Informative articles on Cybersecurity, IT Services, and cyber threats as they relate to small and medium size companies.

10 Best Practices To Ensure Data Breach Prevention

As a business owner, facing a data breach is most probably your worst nightmare. Data breaches call for long investigations, network barricades, and tremendous costs. The best way you can avoid this mess is by preventing it altogether.


While you cannot eradicate the possibility of an IT hack completely, you can surely take some precautionary steps to minimize your chances of dealing with a data breach. This article will discuss some of the best practices to ensure data breach prevention.




Preventing data breaches entails a number of security layers that include physical measures, technological controls, and administrative roles. Here is a round-up of the best practices you can adapt to ensure your data is never in the wrong hands:

  1. Establish a Strong Incident Response Plan (IRP)

An Incident Response Plan or IRP is a written document that instructs the employees on how to detect, respond to, and recover from a cybersecurity threat. These sets of tools and procedures can help your IT team by reducing the time it takes to identify a security breach and tackle it effectively.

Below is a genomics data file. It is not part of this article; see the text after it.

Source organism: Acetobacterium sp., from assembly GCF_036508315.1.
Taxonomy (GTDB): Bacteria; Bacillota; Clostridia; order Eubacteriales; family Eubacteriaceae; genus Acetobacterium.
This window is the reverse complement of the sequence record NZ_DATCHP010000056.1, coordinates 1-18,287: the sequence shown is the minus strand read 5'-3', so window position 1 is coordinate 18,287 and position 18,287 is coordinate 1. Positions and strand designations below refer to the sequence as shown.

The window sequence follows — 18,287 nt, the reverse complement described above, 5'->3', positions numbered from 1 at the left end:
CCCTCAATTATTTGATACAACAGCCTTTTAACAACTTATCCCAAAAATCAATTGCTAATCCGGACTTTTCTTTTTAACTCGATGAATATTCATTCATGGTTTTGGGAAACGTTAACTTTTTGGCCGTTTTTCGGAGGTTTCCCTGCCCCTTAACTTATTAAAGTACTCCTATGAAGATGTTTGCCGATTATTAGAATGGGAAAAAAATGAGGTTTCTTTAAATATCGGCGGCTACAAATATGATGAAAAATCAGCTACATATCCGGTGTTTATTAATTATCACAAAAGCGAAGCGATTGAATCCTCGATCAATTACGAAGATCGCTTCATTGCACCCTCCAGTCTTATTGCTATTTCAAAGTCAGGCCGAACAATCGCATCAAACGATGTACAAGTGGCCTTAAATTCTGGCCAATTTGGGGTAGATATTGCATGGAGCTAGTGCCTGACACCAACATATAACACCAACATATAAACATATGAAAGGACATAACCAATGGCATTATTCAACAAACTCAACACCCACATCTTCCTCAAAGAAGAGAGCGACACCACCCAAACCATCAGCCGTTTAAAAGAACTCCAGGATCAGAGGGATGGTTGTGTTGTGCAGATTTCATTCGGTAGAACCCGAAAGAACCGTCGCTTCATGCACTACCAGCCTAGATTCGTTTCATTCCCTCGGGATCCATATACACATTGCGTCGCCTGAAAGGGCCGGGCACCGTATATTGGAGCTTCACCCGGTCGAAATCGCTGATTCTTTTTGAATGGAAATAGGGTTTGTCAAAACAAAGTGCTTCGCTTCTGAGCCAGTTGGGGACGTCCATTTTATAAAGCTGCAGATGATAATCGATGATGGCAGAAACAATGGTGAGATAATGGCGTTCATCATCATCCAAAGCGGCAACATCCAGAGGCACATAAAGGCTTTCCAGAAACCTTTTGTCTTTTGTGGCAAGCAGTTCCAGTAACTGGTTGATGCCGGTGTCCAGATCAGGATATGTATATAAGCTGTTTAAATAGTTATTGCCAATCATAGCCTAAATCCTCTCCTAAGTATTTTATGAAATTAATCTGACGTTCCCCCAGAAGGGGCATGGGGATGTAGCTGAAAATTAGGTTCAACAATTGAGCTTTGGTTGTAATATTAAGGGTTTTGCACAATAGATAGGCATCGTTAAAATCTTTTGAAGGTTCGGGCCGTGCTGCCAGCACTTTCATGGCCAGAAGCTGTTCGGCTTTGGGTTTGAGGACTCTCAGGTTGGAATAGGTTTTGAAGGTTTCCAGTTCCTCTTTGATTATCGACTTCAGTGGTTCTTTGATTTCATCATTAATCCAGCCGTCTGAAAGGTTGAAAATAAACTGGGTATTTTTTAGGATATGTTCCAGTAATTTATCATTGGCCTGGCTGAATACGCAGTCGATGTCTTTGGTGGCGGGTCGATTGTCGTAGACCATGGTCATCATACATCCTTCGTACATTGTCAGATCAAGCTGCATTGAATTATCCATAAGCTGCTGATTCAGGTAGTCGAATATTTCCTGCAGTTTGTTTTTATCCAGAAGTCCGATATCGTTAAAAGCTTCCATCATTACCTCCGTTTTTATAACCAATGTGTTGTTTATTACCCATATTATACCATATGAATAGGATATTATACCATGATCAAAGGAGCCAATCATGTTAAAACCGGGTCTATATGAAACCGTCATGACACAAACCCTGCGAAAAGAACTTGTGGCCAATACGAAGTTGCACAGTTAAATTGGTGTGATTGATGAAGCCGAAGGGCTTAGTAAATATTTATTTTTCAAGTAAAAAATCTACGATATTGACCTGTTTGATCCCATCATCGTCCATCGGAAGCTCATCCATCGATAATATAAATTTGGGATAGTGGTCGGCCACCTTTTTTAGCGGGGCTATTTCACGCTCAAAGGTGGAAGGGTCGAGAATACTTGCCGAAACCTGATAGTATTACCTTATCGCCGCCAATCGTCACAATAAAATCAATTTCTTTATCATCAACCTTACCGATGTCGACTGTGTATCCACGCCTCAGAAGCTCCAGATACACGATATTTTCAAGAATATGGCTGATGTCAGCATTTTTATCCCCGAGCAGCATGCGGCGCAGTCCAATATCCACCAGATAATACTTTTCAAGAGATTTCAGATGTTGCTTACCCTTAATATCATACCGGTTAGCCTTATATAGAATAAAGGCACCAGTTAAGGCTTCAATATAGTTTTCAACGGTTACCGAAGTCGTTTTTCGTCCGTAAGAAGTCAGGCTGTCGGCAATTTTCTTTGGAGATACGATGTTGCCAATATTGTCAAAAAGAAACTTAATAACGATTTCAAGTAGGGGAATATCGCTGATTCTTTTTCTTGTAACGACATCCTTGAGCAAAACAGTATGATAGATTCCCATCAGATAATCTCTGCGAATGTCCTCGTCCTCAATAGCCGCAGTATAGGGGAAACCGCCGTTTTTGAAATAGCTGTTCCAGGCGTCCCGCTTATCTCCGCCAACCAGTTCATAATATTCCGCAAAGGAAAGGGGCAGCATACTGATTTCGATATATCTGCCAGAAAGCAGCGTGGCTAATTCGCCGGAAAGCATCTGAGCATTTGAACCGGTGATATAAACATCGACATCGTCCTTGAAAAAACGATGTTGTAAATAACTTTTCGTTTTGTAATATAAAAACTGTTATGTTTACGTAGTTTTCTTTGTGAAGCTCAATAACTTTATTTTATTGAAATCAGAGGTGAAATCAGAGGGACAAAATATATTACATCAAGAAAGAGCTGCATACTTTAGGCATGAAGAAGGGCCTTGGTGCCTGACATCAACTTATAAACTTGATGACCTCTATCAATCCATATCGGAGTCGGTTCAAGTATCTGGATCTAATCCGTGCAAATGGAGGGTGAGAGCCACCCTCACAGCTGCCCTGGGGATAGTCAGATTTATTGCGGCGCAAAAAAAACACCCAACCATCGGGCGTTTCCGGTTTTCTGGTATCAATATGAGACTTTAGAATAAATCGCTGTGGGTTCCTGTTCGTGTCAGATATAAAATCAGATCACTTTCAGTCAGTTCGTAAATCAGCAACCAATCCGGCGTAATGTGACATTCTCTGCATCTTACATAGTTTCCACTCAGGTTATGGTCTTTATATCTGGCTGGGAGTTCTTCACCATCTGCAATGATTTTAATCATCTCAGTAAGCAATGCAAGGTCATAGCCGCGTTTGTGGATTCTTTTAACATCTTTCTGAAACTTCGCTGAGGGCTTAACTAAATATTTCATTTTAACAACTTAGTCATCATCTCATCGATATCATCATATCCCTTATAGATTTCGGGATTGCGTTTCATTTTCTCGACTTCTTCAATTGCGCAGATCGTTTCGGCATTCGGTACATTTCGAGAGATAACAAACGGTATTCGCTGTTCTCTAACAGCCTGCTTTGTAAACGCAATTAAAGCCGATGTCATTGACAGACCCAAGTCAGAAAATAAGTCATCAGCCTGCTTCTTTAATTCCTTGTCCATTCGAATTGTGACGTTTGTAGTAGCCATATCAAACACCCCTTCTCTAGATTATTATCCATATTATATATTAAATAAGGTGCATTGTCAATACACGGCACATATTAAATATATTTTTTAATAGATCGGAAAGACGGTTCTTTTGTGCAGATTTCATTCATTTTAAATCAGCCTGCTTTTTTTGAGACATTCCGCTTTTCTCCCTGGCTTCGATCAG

The six phases of an IRP can work as a guide for your employees in case of an unpleasant incident and would give them a tried and tested way out of this ordeal. If you have a strong IRP in place, it can reduce your compliance fines and recovery costs dramatically.


One of the most important components of an IRP is to have a constant backup of the company’s data so that business operations can bounce back as soon as possible. Another step that can strengthen your response plan is training your employees regularly so that they are quick to jump to action when needed.

  1. Limit Access to Sensitive Information

The best way to keep information from leaking is if it is kept to a minimum number of people. Privileged access can reduce the number of suspects in case of a data breach. Establish and reinforce strict policies around elevated levels of access and keep a regular oversight. 


Privileged Access Management (PAM) is an information security tool that consists of cybersecurity strategies and technologies to exert control over privileged access to important data. It can protect organizations against cyber threats by monitoring, detecting, and preventing unauthorized access to critical information.

  1. Secure The Network Perimeter

The first line of defense an organization has in case of external cybersecurity threats is network perimeter security. This entails a series of network designing which includes:

  • Applying and maintaining stringent firewall settings